Understanding these factors could also help provide a context as to how PTSD (and potentially other similar mental disorders) react to other social factors other than war and conflict. The distinction between combat-related and civilian PTSD is a hotbed for debate. But PTSD caused by other global events, such as economic depression, government corruption, or revolution, are less under the microscope. Understanding the historical stressors that led to the current concept of PTSD, could provide similar frameworks of understanding for other mental illnesses.

    The concept of posttraumatic disorder has had a long history of evolution and consequently has become an important conversation in modern clinical psychology. PTSD is unique among psychiatric diagnoses because of the growing list of what is considered to be the traumatic stressor. Thus, the changes in definitions of PTSD occurred in conjunction with the pivotal traumatic stressors, relative to the state of peace or conflict at a certain time period. For example, in the 1952 edition of the Diagnostic and Statistical Manual of Mental Disorders (DSM-I), PTSD-like symptoms were defined as a “gross stress reaction”. But as years passed, the American Psychiatric Association omitted the disorder altogether in the second edition, during a time period of relative peace in America 2. When the DSM-III was released in 1987, the disorder made a reappearance as the Vietnam War veterans developed combat-trauma related symptoms.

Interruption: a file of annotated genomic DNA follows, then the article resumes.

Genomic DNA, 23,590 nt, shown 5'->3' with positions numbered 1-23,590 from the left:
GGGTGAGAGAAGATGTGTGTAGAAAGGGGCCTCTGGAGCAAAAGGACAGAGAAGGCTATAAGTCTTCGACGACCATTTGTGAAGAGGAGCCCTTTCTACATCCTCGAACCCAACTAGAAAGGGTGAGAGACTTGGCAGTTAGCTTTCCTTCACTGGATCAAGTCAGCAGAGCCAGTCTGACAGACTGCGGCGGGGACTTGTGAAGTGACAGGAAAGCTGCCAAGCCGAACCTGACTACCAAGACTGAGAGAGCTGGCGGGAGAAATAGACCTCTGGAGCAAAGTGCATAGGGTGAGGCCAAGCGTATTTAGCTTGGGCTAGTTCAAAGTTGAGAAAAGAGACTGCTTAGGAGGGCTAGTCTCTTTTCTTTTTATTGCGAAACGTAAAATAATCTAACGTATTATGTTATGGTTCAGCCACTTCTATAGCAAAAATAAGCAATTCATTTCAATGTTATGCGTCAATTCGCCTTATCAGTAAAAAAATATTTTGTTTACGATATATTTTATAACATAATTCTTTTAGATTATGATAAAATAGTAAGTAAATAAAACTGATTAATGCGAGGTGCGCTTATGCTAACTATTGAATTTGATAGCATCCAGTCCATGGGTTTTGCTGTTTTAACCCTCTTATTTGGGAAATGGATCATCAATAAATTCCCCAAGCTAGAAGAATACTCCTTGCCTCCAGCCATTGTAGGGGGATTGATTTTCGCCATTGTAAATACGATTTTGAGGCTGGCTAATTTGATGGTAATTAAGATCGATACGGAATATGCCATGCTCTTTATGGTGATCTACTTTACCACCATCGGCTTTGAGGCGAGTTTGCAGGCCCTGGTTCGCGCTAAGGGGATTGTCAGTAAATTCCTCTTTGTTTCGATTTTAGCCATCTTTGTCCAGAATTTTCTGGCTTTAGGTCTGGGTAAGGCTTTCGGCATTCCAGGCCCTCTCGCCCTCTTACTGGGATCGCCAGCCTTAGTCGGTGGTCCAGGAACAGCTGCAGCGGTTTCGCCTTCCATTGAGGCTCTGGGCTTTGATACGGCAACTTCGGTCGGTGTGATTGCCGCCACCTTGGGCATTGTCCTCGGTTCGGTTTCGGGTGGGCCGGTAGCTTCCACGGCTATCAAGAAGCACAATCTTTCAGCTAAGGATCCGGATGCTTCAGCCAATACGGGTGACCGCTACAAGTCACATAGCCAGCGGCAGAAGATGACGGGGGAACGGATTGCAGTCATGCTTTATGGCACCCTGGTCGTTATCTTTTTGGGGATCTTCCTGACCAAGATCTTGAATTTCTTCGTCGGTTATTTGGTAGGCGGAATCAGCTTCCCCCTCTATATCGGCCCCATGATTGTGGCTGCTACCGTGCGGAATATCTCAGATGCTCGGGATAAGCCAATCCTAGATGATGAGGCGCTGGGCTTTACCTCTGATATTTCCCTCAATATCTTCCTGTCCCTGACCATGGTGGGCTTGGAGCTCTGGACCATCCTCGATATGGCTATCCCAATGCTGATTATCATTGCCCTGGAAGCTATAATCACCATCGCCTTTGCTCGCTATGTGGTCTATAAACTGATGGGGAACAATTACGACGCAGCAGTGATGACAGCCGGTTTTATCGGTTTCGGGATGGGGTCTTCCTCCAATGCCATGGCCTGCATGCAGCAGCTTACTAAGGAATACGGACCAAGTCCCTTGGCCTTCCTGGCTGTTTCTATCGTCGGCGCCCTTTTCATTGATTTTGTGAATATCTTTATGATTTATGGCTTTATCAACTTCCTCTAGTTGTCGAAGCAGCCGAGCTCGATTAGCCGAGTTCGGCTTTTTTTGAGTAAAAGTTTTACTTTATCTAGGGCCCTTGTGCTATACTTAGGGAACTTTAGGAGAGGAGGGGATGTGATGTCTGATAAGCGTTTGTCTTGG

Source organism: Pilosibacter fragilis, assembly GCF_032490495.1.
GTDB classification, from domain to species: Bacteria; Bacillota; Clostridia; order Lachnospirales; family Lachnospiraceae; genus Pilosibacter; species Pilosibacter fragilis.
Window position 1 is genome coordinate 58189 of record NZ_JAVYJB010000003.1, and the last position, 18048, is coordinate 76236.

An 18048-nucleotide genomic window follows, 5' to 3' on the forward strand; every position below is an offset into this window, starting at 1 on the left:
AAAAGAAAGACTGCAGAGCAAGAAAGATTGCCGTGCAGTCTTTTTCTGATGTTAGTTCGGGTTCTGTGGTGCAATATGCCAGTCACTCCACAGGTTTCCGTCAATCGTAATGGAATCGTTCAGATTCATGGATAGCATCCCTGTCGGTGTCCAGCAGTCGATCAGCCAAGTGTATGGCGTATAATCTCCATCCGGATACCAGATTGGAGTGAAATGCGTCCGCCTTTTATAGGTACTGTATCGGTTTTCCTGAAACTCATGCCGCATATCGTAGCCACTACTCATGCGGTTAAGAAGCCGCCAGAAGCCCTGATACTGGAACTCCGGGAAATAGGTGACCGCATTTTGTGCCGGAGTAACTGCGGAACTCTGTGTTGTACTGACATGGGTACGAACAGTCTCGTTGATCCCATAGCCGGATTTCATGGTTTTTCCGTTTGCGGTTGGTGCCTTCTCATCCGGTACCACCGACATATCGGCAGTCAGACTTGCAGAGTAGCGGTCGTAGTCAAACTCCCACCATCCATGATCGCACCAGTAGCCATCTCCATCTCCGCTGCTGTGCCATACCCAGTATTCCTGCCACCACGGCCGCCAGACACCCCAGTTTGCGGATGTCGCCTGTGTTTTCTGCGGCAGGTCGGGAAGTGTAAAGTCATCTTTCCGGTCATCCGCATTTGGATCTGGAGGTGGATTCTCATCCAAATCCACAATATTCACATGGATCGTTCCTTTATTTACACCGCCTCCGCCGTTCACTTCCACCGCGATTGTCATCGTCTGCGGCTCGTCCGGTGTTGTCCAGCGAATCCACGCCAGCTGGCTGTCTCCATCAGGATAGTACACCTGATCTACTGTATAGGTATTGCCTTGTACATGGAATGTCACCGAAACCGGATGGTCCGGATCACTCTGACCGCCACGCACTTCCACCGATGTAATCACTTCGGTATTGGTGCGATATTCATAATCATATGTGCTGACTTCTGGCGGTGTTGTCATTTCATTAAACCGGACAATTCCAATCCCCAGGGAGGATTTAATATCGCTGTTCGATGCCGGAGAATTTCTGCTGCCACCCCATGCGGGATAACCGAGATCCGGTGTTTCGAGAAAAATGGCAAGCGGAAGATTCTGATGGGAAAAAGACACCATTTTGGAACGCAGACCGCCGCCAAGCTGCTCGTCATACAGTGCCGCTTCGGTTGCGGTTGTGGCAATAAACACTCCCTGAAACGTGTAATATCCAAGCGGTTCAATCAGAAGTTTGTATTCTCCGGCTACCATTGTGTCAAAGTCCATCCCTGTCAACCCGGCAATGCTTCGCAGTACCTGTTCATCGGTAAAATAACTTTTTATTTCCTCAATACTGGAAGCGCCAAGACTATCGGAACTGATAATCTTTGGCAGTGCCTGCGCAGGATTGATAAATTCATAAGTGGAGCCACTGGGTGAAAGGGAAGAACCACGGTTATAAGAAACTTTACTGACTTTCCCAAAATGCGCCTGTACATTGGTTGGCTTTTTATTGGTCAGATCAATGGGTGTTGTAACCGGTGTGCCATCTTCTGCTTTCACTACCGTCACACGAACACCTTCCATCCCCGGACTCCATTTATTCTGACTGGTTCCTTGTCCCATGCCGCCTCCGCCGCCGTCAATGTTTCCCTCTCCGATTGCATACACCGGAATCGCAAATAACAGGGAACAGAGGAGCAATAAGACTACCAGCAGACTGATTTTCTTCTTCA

During this time period, the scientific community considered a traumatic event to be a catastrophic stressor that was outside the range of usual human experience. The framers of the original PTSD diagnosis had in mind events such as war, torture, rape, the Nazi Holocaust, the atomic bombings of Hiroshima and Nagasaki, natural disasters (such as earthquakes, hurricanes, and volcano eruptions), and human-made disasters (such as factory explosions, airplane crashes, and automobile accidents). They considered traumatic events to be clearly different from the relatively less violent, or “ordinary”, stressors of a time period during peace, whether that be divorce, interpersonal disputes, and events of the like. As an aside, it is important to note that psychological responses to such ‘ordinary stressors’ would, in DSM-III terms, be characterized as Adjustment Disorders rather than PTSD 2.

    This evolution in conceptualizing trauma is one of the many key factors necessary to analyze the historical change in PTSD diagnosis. Other key features to be considered include the political and societal landscape of a certain time period, individual differences regarding the capacity to cope with traumatic stressors, and most importantly the healthcare policies that are contingent to the treatment and diagnosis of PTSD and other mental disorders. By pinpointing the specific forces that shaped the definition of PTSD, similar frameworks of analysis could be used to understand various other mental health disorders. In doing so, I believe that society would become more educated and proactive in erasing stigma, politicians would be more inclined to push for funding for healthcare, and ultimately, detailed healthcare policies would become more accommodating for those who are in need.

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    The Evolution of Post Traumatic Stress Disorder . (2022, Nov 29). Retrieved from https://artscolumbia.org/the-evolution-of-post-traumatic-stress-disorder/